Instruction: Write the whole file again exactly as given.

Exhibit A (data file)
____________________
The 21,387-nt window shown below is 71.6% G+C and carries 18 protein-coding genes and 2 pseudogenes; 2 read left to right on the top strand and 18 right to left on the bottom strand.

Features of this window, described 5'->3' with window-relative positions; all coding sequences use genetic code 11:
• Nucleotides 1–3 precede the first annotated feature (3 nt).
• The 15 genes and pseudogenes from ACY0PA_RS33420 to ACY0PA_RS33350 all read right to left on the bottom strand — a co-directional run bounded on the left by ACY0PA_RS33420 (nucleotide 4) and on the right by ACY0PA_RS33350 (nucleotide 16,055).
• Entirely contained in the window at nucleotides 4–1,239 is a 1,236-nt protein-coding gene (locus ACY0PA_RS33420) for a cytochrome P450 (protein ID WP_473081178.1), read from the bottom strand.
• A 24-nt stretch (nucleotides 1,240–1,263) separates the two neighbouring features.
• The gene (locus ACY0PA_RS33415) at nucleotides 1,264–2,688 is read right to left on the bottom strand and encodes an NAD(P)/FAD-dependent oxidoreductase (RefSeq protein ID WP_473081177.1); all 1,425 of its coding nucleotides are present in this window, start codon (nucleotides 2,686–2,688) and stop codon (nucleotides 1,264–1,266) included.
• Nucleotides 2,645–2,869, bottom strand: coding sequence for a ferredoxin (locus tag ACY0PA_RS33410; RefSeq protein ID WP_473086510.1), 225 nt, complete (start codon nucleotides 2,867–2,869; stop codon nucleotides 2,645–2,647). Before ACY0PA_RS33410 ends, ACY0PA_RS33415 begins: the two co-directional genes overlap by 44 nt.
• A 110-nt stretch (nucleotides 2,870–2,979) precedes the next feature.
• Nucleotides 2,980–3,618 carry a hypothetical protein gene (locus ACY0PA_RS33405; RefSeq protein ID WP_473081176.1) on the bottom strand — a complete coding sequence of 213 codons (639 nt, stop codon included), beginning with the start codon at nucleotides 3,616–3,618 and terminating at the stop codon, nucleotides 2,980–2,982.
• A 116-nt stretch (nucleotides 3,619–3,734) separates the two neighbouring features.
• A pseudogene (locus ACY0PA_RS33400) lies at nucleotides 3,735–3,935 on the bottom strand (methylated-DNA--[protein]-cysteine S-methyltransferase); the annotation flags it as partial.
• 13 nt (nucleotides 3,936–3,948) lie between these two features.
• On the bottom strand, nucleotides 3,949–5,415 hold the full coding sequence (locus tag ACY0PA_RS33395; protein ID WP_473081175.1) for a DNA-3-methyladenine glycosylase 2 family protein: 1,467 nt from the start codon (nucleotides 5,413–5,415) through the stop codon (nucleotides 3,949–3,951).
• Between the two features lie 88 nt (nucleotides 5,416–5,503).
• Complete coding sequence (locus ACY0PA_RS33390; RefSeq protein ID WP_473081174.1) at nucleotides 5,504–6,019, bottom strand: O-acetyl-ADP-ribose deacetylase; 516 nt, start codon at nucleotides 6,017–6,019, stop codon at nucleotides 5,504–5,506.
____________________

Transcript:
The 21,387-nt window shown below is 71.6% G+C and carries 18 protein-coding genes and 2 pseudogenes; 2 read left to right on the top strand and 18 right to left on the bottom strand.

Features of this window, described 5'->3' with window-relative positions; all coding sequences use genetic code 11:
• Nucleotides 1–3 precede the first annotated feature (3 nt).
• The 15 genes and pseudogenes from ACY0PA_RS33420 to ACY0PA_RS33350 all read right to left on the bottom strand — a co-directional run bounded on the left by ACY0PA_RS33420 (nucleotide 4) and on the right by ACY0PA_RS33350 (nucleotide 16,055).
• Entirely contained in the window at nucleotides 4–1,239 is a 1,236-nt protein-coding gene (locus ACY0PA_RS33420) for a cytochrome P450 (protein ID WP_473081178.1), read from the bottom strand.
• A 24-nt stretch (nucleotides 1,240–1,263) separates the two neighbouring features.
• The gene (locus ACY0PA_RS33415) at nucleotides 1,264–2,688 is read right to left on the bottom strand and encodes an NAD(P)/FAD-dependent oxidoreductase (RefSeq protein ID WP_473081177.1); all 1,425 of its coding nucleotides are present in this window, start codon (nucleotides 2,686–2,688) and stop codon (nucleotides 1,264–1,266) included.
• Nucleotides 2,645–2,869, bottom strand: coding sequence for a ferredoxin (locus tag ACY0PA_RS33410; RefSeq protein ID WP_473086510.1), 225 nt, complete (start codon nucleotides 2,867–2,869; stop codon nucleotides 2,645–2,647). Before ACY0PA_RS33410 ends, ACY0PA_RS33415 begins: the two co-directional genes overlap by 44 nt.
• A 110-nt stretch (nucleotides 2,870–2,979) precedes the next feature.
• Nucleotides 2,980–3,618 carry a hypothetical protein gene (locus ACY0PA_RS33405; RefSeq protein ID WP_473081176.1) on the bottom strand — a complete coding sequence of 213 codons (639 nt, stop codon included), beginning with the start codon at nucleotides 3,616–3,618 and terminating at the stop codon, nucleotides 2,980–2,982.
• A 116-nt stretch (nucleotides 3,619–3,734) separates the two neighbouring features.
• A pseudogene (locus ACY0PA_RS33400) lies at nucleotides 3,735–3,935 on the bottom strand (methylated-DNA--[protein]-cysteine S-methyltransferase); the annotation flags it as partial.
• 13 nt (nucleotides 3,936–3,948) lie between these two features.
• On the bottom strand, nucleotides 3,949–5,415 hold the full coding sequence (locus tag ACY0PA_RS33395; protein ID WP_473081175.1) for a DNA-3-methyladenine glycosylase 2 family protein: 1,467 nt from the start codon (nucleotides 5,413–5,415) through the stop codon (nucleotides 3,949–3,951).
• Between the two features lie 88 nt (nucleotides 5,416–5,503).
• Complete coding sequence (locus ACY0PA_RS33390; RefSeq protein ID WP_473081174.1) at nucleotides 5,504–6,019, bottom strand: O-acetyl-ADP-ribose deacetylase; 516 nt, start codon at nucleotides 6,017–6,019, stop codon at nucleotides 5,504–5,506.